We Meet Again, Cabbagehead
He may be terrifying, but that doesn’t mean Mr. Cabbagehead doesn’t have enthusiasms. Farming his cousins, for example, followed by a village-wide exhibition of their corpses and a pale supper of their crisp flesh. Such is life for a ghastly were-vegetable.
In the three years since I reviewed Todd Sanders’ Mr. Cabbagehead’s Garden, everybody’s favorite sentient leafy green has grown up. Now he’s got a publisher, a posh production, and even a two-player mode. Guess he sufficiently impressed Eudora Brassica after all.
The Great Eight?
It’s simultaneously a delight and a bit jarring to see one of Todd Sanders’ games in an actual published box. A delight because Todd Sanders has been one of the most prolific creators of print-and-play games over the last few years, nearly all of them provided free of charge for anyone with a printer and some scissors to slap together and enjoy, and it’s great to see him receiving the recognition he deserves. As always, his designs are crisp and unique, conveying a sense of place with a sort of carefree ease. That goes for both the gameplay and the visuals.
And the jarring part? Well, because the title LudiCreations chose to publish was what you might call a “lesser” Sanders, a perhaps too-simple game called They Who Were 8 that doesn’t quite live up to the bulk of Todd’s work.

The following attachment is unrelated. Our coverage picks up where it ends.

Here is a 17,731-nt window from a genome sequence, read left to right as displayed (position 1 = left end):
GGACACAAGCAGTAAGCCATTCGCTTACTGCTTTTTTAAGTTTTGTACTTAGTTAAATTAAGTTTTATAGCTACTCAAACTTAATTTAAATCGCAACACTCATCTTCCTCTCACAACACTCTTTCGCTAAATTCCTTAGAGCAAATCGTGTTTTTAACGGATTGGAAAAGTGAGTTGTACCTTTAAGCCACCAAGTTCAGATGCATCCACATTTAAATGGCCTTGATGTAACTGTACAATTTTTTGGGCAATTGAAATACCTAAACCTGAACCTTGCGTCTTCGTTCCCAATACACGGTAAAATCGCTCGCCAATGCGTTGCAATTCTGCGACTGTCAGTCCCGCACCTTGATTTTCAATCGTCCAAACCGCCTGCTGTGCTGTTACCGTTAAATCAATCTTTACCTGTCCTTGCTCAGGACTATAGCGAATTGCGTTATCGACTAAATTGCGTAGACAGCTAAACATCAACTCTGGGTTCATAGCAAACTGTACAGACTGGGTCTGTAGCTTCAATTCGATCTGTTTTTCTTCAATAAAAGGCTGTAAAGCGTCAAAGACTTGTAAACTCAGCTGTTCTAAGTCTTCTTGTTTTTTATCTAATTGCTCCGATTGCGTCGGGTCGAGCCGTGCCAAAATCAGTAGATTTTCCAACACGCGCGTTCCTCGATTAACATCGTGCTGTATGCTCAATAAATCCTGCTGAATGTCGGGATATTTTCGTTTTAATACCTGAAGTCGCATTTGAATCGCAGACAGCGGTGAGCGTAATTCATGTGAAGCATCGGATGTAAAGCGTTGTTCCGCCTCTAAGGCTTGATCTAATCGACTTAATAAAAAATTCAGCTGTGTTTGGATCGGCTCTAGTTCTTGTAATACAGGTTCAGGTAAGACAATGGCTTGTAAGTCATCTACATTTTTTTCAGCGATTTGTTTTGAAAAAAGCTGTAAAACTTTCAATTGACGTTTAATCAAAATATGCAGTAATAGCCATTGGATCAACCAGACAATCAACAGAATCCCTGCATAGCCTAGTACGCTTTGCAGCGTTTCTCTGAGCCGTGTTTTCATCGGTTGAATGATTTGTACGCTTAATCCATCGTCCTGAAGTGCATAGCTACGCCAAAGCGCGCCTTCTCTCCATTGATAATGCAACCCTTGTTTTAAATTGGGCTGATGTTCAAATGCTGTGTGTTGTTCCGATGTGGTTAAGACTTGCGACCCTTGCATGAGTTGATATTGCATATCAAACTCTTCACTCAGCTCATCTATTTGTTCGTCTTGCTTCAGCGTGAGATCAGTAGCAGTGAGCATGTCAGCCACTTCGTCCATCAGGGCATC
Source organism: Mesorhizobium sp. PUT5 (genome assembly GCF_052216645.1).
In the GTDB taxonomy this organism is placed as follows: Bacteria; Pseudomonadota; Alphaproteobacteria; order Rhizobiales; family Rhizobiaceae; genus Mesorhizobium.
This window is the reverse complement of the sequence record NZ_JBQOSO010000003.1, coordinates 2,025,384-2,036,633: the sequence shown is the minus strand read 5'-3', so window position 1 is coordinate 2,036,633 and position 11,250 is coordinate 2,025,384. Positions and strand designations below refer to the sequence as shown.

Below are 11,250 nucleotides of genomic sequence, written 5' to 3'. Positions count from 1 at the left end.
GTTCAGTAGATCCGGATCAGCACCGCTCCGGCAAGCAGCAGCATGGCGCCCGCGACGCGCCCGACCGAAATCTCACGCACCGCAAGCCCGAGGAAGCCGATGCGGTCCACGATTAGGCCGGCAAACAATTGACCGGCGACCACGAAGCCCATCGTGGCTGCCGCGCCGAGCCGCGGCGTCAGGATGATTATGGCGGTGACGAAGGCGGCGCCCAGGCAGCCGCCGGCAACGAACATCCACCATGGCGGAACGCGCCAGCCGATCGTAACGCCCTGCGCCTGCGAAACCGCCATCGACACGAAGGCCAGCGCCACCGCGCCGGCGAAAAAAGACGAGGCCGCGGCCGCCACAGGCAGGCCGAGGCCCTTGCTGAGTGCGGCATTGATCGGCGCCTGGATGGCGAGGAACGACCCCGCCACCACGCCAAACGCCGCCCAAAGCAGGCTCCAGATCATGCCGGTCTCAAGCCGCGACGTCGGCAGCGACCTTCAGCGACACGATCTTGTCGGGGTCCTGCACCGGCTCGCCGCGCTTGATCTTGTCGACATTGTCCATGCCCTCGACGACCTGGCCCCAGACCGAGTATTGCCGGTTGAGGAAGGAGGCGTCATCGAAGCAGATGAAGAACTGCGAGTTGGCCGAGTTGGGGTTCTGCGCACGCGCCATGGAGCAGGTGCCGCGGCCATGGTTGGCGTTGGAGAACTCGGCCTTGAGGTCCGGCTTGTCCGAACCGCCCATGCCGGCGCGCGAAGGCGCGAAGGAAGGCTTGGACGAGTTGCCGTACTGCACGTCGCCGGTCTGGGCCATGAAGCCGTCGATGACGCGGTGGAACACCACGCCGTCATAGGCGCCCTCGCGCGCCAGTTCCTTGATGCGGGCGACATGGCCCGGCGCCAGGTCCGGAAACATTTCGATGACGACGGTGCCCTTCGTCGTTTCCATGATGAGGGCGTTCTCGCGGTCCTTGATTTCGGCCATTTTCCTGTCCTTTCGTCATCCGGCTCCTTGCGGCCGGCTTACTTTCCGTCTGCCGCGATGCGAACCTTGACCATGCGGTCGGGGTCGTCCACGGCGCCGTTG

Last weekend, Somerset and I got a divorce. And we enjoyed ourselves so thoroughly that we later got three or four more.
Naturally, I’m referring to Kune v. Lakia: A Chronicle of a Royal Lapine Divorce Foretold, a game with such a run-on title that it might as well be a review in and of itself. Just yesterday I looked over another game by the same publisher, a little ditty called Pocket Imperium. While that game was technically competent, it was also mind-numbingly dull. Kune v Lakia sits on the other side of the spectrum: It may be a mess, but what a mess it is!
Is That an Imperium in Your Pocket?
Ah, how to capture the vastness of space within the meager centimeters of one’s own pocket? How to distill the heady essence of discovery, growth, technological innovation, and war into a slim package? How to run an empire without the nitpicky details of running an empire?
Short answer: you don’t.